On July 17, 2009, about 2200 Alaska daylight time, a Cessna 172L airplane, N7136Q, sustained substantial damage during taxi on the nonmovement area of Lakeshore Drive, Lake Hood Strip, Anchorage, Alaska. The airplane was being operated by the airline transport pilot as a visual flight rules (VFR) personal flight under Title 14, Code of Federal Regulations Part 91, when the accident occurred. The airline transport pilot and sole passenger were not injured. Visual meteorological conditions prevailed, and a VFR flight plan was filed. The flight departed Homer, Alaska, about 2045. Use your browsers 'back' function to return to synopsisReturn to Query Page
During a telephone conversation with the National Transportation Safety Board (NTSB) investigator-in-charge (IIC) on July 19, the pilot said that he was confused by the taxi instructions given by the airport ground controller, and inadvertently taxied onto a roadway. While proceeding on the roadway, he said the setting sun, which was in his eyes, caused him not to see an aircraft crossing sign on the right side of the roadway. He said he struck the sign with the right wing. The pilot said there were no known mechanical problems with the airplane prior to the accident. The airplane sustained substantial damage to the right wing during the accident.
An examination of the accident site by the IIC, showed that the pilot exited the runway's parallel taxiway at midfield into an airplane parking and fueling area. He taxied to a road transiting the parking area, and went northwest on the road. The road narrowed as it exited the boundary of the parking area. At the boundary of the parking area, the pilot passed a "No Taxi" sign on the left side of the road.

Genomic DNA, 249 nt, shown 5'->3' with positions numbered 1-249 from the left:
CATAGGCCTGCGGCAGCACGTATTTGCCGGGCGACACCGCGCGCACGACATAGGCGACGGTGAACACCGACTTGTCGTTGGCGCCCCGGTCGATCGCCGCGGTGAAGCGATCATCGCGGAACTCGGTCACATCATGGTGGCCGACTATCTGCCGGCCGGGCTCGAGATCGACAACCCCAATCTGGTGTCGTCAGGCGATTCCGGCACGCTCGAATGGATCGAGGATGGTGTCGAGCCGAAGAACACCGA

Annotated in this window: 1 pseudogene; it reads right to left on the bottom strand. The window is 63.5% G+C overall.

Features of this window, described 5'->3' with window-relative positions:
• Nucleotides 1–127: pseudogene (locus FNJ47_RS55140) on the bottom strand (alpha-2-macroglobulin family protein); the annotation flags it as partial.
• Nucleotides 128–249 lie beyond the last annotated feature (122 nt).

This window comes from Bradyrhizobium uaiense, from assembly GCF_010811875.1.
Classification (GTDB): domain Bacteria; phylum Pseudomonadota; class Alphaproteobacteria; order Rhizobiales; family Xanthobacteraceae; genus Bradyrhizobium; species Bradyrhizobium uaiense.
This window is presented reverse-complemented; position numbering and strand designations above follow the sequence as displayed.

The pilot landed at Lake Hood Strip (Z41) with the expectation of parking his airplane near the terminal at Ted Stevens International Airport (PANC). Although the aerodrome appears to be a single large airport complex, it is three separate airport facilities. A pilot landing at the Lake Hood Strip (Z41), would have to exit the strip boundaries and taxi across Lake Hood Seaplane (LHD) perimeter and park at Alpha transient wheel parking. The route from Lake Hood Strip to Alpha parking is classified by the airports as nonmovement area that is not under the ground controller's jurisdiction, and thus progressive taxi instructions by ground control were not available. The State of Alaska, Department of Transportation, did maintain an interactive airport web site with detailed diagrams available on the Internet. On the site, Lake Hood has a general aviation parking section with information about parking and printable PDF diagrams of the airport. The site also suggests that transient pilots telephone for information before arriving at the airport. The appropriate taxi route from Lake Hood Strip to Alpha parking is to go west on the parallel taxiway to the Lakeshore Taxilane, which crosses the road taken by the pilot. The sign the airplane hit had flashing amber lights, and warned of the Lakeshore Taxilane crossing. In the immediate area where the accident pilot exited the runway's parallel taxiway, there is transient aircraft parking, and a taxi cab stand with a telephone.
A review of PANC tower facility tapes revealed that the pilot did advise he was unfamiliar with the airport, and he was told to taxi northwest around Lake Hood to parking near the base of the tower.
A review of the FAA Alaska airports supplement, under the Lake Hood Strip airport, noted the "taxiway around Lake Hood is a joint use taxi/road and is used by motor vehicles/bicycles/joggers and tour buses." The supplement does not diagram the route.